How to Read an Income Statement • Troy Media

0

The owner of a $100 million company recently told me he wasn’t sure he understood his financials. How could someone build a successful business in less than five years without understanding how to read a financial statement?

Because he’s good at hiring great people, including his chief financial officer (CFO), and has other skills, he hasn’t spent the time or learned to read his statements.

Many business leaders feel overwhelmed when reading financial statements. They shouldn’t be. Here’s what to look for on your income statement to help you feel more confident.

Understand what an income statement is

Income statements are sometimes called profit and loss accounts for a good reason. They tell you how your business is doing over a period.

Ask for comparative statements: Always ask your accountant for comparative statements. Looking at just one income statement can be misleading. A comparative statement means that you have two income statements on one page: this year’s and last year’s. The periods should be the same so you can compare apples to apples.

You’ll also want to look at your year-to-date income statement, which will help you understand how you’re doing over a longer period. Again, ask for a comparative statement so you can see how you’re doing compared to last year.

The income statements are divided into three sections

The first section is the income statement, which shows where your income comes from. It could be broken down into departments or divisions to let you see where the money is coming from. It also shows the cost of your goods and the gross profit you made. Gross profit is the money you have before your expenses.

  • Revenue: You want to examine them and ask yourself: are sales increasing or decreasing? What percentage? Are some departments growing or shrinking compared to the previous period? Why does this happen? What are the industry trends? Do you do anything different that helps or hurts sales? Why do some areas outperform others? The more you understand this, the better your chances of success will be.
  • Cost of Goods Sold: Look at each line of your income statement. What has changed compared to the previous period? Can you explain the changes? Is there an input cost you can reduce? Has the cost of goods increased or decreased?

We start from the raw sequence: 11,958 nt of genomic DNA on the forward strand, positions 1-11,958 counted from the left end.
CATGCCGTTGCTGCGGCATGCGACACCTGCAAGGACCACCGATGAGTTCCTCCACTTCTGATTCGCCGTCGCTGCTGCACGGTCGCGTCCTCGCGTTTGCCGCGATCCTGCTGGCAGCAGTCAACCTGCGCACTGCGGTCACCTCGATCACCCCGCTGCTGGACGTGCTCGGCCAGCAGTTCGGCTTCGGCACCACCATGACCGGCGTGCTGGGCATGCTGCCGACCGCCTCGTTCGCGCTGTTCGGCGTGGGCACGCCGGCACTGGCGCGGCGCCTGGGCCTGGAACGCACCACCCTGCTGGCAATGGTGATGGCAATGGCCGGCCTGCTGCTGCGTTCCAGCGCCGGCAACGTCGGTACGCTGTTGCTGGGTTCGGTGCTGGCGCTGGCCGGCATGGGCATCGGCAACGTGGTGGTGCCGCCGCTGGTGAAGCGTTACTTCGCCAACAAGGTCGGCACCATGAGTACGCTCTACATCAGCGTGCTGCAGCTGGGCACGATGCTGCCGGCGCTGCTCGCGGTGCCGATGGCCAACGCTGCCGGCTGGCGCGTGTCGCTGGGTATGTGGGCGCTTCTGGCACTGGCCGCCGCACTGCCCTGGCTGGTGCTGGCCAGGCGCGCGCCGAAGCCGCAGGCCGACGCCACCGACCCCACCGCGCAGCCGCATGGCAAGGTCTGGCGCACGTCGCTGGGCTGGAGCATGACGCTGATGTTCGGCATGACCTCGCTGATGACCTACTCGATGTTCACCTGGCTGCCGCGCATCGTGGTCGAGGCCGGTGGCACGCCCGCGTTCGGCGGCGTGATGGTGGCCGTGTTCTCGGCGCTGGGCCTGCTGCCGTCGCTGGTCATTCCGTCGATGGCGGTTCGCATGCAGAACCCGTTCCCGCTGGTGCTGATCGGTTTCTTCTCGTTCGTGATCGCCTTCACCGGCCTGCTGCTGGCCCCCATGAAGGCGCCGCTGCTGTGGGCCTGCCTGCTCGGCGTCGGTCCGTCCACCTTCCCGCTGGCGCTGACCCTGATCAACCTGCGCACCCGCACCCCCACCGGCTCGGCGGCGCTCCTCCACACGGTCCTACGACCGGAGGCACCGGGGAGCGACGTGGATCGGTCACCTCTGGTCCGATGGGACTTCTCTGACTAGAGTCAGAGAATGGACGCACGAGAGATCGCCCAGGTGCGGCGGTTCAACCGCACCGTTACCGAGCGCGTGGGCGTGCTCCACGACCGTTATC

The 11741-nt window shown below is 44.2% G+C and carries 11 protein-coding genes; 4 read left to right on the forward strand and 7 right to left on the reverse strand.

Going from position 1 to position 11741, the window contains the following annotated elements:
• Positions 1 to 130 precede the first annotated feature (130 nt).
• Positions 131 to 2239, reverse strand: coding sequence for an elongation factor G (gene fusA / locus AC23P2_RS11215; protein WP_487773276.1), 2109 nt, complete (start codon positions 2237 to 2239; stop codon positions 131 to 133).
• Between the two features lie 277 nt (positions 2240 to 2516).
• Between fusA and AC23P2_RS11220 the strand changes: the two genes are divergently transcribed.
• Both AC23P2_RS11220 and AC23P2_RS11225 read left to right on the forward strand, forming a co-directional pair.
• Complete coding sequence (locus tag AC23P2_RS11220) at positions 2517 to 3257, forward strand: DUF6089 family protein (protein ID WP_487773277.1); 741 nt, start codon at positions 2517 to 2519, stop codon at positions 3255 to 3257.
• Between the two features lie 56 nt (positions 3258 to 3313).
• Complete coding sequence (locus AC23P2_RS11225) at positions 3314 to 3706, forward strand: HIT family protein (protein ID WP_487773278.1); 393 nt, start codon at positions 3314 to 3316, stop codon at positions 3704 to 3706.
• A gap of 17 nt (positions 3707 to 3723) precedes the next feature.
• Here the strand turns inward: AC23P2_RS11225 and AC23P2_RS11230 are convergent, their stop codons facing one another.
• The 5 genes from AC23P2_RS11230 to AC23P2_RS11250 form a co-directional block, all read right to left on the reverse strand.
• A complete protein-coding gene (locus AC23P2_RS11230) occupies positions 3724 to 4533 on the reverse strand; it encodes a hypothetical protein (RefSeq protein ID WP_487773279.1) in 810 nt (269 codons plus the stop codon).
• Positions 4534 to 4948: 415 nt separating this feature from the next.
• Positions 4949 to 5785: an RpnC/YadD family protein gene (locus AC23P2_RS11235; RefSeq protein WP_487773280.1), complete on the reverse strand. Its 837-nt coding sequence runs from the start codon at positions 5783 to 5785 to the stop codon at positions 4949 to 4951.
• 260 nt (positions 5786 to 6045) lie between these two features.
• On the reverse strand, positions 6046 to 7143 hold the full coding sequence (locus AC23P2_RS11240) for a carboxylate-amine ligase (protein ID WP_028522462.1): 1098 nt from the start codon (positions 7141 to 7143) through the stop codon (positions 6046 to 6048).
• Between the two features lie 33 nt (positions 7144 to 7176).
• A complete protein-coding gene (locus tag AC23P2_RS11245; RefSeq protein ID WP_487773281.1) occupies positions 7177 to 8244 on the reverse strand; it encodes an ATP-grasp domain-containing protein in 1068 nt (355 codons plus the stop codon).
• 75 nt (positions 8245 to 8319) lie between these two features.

• Gross profit: Look at the gross margin percentage compared to the previous period. Has it increased or decreased? If gross profit has decreased, you may need to make changes to ensure this does not continue. What needs to be done? If it goes up, good for you. Consider what you did to make this happen. Can you keep doing this?

The second section is for expenses, usually a list of different types of expenses. These can include rent, labor, administration, insurance, utilities, etc.

General and administrative expenses: Carefully compare this area line by line to the previous period. Are there expenses that have increased? Why have they increased? What must change? Are there areas where you can eliminate more costs? Remember that every unnecessary cost you can cut goes straight into your pocket as the owner.

Profit or loss: The last part of the income statement tells you whether you made or lost money. Compare your profit for this period to the previous period. Are you going in the right direction? Have you achieved your goal for your profit? Are you satisfied with this figure or discouraged? What needs to happen for you to achieve your goals?

Remember that you own the business to make a profit.

Don’t rely on bank balance

Many small business owners base their important decisions on what’s in the bank at any given time. That is problematic. Looking for trouble if you don’t know where you’re from, where you’re going, or how your business is doing. It’s like driving a car without a gas gauge or a sports team that only finds out at the end of the season whether it has won or lost games. You wouldn’t play sports or games without keeping score. Why play roulette with your company without counting points?

We need to get past the fear of looking at our financial statements. Once we know what we’re looking for and understand how we can make the changes we need, our monthly comparative financial statements should be something we look forward to reading.

Dave Fuller, MBA, is an award-winning business coach and partner of Head of Pivot Inc..

For maintenance requests, Click here.


The opinions expressed by our columnists and contributors are their own and do not inherently or expressly reflect the views of our publication.

© Troy Media
Troy Media is an editorial content provider for news outlets and its own hosted community media across Canada.

Share.

About Author

Comments are closed.